I enjoyed the first episode of Ping Pong for its rough, esoteric artistry and the fresh approach Yuasa has taken for presenting an anime. Actually, I guess you could say I appreciated it more than I enjoyed it. While it wasn’t boring by any stretch, it did lack a certain ‘hook’ or gravitas that I really need to get me genuinely invested in the show. Well, episode 2 changed all that, and episodes 3, 4 and 5 all rode that wave of change to make ping pong my anime of the season. In fact it’s probably more than that; You know it’s anime-love when you have this militant desire to make everyone else like it. Spring has come for this anime fan! I thought I’d better stop pestering my friends about dropping it and just let me passion out through a blog post instead.

Forget Everything You’ve Learned About Anime

Ping Pong’s success is hampered by the insular and cannibalistic nature of the anime industry. In terms of art styles, design work, and even the way things are storyboarded, there is very little variation. Sure, an anime girl might have larger eyebrows or different coloured hair, but they’re always recognisable as an ‘anime girl’. Anime is a medium, but most of the time we actually think of it as a genre – there is a look and a set of unspoken rules about what kind of stories should be told and how they should play out. This came about because most people in the industry are inspired by works from within the medium. How many light novel’s that get made into anime are written by otaku? It’s this feedback loop that has trapped both producers and fans. Most otaku expect to see “anime”, rather than “animation from Japan”.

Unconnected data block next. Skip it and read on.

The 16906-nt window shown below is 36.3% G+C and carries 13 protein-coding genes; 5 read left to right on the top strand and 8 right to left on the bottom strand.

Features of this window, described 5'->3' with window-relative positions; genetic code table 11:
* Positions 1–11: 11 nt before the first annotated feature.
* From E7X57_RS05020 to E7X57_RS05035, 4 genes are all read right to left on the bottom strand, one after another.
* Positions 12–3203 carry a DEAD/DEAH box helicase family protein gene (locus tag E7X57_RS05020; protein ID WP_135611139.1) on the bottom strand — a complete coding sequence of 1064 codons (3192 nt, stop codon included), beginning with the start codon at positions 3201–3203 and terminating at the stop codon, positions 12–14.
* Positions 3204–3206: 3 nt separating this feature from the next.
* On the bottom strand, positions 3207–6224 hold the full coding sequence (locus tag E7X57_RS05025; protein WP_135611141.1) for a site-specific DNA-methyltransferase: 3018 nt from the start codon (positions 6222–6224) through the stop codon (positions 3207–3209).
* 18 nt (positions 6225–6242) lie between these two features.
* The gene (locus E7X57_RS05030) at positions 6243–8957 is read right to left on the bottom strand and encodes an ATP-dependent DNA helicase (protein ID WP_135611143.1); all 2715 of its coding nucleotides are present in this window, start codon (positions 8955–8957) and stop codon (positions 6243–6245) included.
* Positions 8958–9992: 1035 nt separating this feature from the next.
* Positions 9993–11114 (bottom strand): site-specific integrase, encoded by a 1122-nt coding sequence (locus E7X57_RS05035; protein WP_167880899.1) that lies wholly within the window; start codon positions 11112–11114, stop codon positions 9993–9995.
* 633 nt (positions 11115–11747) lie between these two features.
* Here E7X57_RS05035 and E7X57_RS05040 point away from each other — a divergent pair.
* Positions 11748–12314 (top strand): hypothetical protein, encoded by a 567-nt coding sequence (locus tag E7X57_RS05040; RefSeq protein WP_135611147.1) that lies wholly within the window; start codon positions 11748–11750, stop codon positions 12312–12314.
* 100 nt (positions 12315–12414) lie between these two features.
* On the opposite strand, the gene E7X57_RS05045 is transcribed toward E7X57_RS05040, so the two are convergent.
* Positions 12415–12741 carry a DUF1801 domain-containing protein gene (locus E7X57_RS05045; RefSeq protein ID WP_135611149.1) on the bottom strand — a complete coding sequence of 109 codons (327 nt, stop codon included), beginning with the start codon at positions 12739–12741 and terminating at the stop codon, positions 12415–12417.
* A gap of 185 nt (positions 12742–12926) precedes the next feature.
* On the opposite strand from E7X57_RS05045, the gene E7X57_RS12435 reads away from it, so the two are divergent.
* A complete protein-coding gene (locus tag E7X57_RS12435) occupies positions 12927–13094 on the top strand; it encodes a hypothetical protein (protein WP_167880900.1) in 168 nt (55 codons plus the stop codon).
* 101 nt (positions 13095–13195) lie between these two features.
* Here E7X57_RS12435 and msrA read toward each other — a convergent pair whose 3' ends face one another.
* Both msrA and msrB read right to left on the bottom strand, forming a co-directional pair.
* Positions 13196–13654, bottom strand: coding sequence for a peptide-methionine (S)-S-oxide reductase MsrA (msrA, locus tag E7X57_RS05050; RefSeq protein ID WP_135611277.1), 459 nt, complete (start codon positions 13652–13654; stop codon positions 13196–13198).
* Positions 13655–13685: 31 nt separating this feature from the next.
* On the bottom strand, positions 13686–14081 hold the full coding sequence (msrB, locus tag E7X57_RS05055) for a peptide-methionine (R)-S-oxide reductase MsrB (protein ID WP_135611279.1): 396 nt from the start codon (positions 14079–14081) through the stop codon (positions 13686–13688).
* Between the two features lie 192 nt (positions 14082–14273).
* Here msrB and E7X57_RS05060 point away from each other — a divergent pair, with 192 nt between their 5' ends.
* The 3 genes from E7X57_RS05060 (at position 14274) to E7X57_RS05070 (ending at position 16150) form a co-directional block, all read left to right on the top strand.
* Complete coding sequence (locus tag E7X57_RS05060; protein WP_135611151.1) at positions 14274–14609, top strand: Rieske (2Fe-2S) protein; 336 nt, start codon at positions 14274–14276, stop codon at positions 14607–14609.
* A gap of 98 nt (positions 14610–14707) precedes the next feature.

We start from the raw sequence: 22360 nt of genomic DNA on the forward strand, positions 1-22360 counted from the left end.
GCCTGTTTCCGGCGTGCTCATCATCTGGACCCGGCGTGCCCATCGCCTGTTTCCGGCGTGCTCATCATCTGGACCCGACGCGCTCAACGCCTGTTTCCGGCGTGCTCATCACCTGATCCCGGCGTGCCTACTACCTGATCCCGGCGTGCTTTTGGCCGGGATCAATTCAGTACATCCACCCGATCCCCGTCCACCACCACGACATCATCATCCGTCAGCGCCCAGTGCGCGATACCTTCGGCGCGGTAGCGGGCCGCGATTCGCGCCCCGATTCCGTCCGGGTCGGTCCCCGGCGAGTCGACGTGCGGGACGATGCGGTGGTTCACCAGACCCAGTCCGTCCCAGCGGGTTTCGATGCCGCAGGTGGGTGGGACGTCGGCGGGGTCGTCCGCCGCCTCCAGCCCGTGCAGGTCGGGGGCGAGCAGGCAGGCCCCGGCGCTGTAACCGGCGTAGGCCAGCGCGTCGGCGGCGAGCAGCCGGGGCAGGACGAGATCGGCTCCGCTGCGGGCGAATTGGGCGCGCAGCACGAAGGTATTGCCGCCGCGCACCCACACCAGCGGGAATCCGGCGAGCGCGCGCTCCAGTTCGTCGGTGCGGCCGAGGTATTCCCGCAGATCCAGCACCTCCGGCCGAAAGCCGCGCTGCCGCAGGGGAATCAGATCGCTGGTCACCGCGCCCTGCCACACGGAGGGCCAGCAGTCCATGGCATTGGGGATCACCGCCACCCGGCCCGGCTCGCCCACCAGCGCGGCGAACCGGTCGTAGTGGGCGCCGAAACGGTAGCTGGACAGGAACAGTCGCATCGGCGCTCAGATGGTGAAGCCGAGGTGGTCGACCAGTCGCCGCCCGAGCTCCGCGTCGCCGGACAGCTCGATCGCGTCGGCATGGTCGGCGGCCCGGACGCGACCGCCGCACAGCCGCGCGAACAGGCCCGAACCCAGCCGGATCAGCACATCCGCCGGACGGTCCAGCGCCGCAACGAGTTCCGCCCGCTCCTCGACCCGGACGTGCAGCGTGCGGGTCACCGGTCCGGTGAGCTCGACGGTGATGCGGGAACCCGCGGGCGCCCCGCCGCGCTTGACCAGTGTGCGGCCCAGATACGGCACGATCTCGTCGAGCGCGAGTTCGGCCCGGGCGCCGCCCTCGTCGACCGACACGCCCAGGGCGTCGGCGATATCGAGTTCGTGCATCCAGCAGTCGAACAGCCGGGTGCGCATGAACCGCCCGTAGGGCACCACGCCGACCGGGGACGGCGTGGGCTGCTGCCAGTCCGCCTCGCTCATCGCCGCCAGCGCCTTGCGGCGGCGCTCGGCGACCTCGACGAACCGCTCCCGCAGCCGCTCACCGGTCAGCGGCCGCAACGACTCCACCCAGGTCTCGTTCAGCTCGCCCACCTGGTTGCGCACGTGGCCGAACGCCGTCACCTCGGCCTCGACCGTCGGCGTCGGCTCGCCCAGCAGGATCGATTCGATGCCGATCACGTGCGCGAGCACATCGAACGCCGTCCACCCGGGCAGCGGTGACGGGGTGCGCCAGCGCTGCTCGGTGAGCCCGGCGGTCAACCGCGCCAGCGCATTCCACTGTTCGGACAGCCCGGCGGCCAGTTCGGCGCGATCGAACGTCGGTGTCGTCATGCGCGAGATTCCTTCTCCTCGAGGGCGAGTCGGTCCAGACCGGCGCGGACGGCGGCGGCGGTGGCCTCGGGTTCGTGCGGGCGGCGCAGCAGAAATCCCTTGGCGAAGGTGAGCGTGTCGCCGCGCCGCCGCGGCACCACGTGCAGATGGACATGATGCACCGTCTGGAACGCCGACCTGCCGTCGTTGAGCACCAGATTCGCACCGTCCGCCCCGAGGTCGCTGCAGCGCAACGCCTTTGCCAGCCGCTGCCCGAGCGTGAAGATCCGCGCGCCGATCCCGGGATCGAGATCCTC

Ping Pong is one of those rare cases of commercial Japanese animation that isn’t trying to be ‘anime’. It’s just trying to be Ping Pong. Sure, the characters are drawn with rough, lazy-seeming lines, and they’re definitely not colourful or attractive. They don’t stay on model all the time; and sometimes they move in unnatural ways. But who said anime has to do any of that? Who said Japanese animation has to be cleanly drawn, detailed, and stick to model sheets? Most of the time people who say Ping Pong looks ‘bad’ are actually saying that it doesn’t meet their expectations as an anime. It’s unfortunate that anime are punished when they try something too different – I know Aku no Hana suffered the same fate, but turned out to be easily one of the best anime of the year.

I don’t believe that comparing the way Ping Pong looks to other anime can be a valid criticism. There’s nothing inherently wrong with looking weird, rough and ‘uncute’. If everyone could cleanse their palate and enjoy Ping Pong for what it is, they might see some beauty and raw creativity in the messy expressionistic style of Ping Pong.

The style

style

I’ve just about exhausted all my synonyms for rough and wobbly in my discussions on Ping Pong so far, because that’s really the best way to describe its overall visual composure. The linework is skittishly wavy and the characters often have a mishapen bearing to them – but don’t mistake this for sloppy production values; the loose wonkiness of Ping Pong is deliberately realised. Even the background art has been drawn with the same scraggly linework to deliver a unified style.